No-Shave November: Finding the right style of facial hair when month ends

It’s that time a year again. A time when many men participate in what is the now annual tradition of No-Shave November. Facial hair grows wild and free, all in the good name of raising money and awareness in fighting cancer.

Thirty days pass and many of the participants are left with a tangled mess of hair on their face. Some even have collected what amounts to a gourmet feast of food crumbs in their beard. What now? The first step is to wash your beard more often, if there is indeed that much food in it.

After that’s completed, some men will take the easy way out by shaving off all the hair that adorns their face. Others though? They are simply left staring in the mirror, dreaming of the clean shave they once had.

It’s time to get creative. It’s time to give the grandparents something to talk about at those inevitable family gatherings aside from their reverse mortgage. From baseball player to actor, take advantage of your face full of hair and mold into one of these five styles based on famous men in history. Bring a trend back or join in an already growing one, you make the call.

The Sports Star and his Handlebars


Rollie Fingers was an All-Star pitcher for the Oakland A’s in the 1970’s. The handlebar mustache gained popularity in the 70’s thanks in large part to Mr. Fingers. The style has reappeared as of late, thanks to the hipsters and their love of making everything that was old new again. Snidely Whiplash would be proud.

That’s One Thick Mustache

photo: wikimedia.comons

Groucho Marx. The man whose face has spawned million of fake mustache disguises over the years. Why? Because his mustache was fake as well. For comedic effect, grease paint was applied onto his mustache and eyebrows to make them appear thicker. It wouldn’t surprise me if the thick mustache, essentially a giant face prop, one day became a popular choice among men as a facial style of the future. Use the end of No-Shave November to be the first of your friends to bring back this style.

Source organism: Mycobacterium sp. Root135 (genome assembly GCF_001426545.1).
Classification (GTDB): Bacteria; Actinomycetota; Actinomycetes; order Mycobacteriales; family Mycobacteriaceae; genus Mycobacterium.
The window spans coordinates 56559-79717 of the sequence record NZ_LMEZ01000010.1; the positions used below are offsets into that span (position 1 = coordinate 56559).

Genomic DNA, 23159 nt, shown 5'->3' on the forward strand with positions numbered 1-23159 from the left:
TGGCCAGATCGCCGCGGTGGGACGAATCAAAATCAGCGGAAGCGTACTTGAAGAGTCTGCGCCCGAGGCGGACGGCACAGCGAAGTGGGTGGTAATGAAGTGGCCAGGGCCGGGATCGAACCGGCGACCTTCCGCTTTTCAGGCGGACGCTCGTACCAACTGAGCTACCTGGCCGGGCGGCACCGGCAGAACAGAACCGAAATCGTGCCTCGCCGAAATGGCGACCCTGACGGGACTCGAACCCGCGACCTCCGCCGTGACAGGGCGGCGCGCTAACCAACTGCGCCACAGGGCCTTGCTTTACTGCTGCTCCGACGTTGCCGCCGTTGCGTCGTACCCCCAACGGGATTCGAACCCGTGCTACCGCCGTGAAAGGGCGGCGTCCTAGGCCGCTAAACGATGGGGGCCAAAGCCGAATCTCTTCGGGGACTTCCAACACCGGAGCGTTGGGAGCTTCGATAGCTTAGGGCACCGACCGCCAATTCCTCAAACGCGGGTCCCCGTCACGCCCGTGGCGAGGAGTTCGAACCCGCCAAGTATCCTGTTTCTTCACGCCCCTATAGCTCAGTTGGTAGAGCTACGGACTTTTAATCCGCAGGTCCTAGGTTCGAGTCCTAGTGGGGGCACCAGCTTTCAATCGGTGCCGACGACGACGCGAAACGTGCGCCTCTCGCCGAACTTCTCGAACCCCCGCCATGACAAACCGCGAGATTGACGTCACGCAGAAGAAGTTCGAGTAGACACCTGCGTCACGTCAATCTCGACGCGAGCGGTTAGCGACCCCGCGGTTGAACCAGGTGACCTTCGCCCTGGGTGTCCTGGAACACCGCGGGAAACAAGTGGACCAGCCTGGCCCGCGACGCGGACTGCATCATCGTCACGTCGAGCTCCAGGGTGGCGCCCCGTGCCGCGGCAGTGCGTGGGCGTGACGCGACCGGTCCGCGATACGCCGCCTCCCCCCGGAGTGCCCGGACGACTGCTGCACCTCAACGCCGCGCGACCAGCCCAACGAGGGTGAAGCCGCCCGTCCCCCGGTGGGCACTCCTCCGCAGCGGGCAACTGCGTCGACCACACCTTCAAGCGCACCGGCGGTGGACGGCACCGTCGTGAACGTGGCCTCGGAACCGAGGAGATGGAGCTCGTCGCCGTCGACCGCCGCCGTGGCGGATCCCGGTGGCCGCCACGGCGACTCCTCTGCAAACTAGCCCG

A Man and His Massive Sideburns

Legendary Civil War General Ambrose Burnside. It fact, it is said that the term “sideburns” was coined after this man’s incredible looking facial hair. Burnside may have failed as a Union general in the Civil War but this look, sometimes referred to as “the mutton chop” look, is still a favorite among men, if only for a few minutes while in the process of shaving their beard.

Time to get Serious


Tom Selleck played Magnum on the hit 1980’s television show Magnum, P.I. Even though the mustache was a popular style in the 1970’s, Selleck carried a more “respectable while being hip” vibe about him, thus creating a generation of men in their 30’s rockin’ the ‘stache, a style that is still prevalent today. Go ahead. Give it a try. Just look at yourself in a mirror first. Sometimes the mustache look doesn’t work.

The Modern Professional

photo: wikimedia.commons

The close beard, as evidenced here on the face of actor Ryan Gosling, is slowly becoming the new norm in many work environments across the United States. Though a clean-shaven look is still preferred, the close beard is a style that is on the rise. The close beard allows for the man to be well-groomed and professional while at the same time having the freedom to choose his style of facial hair.

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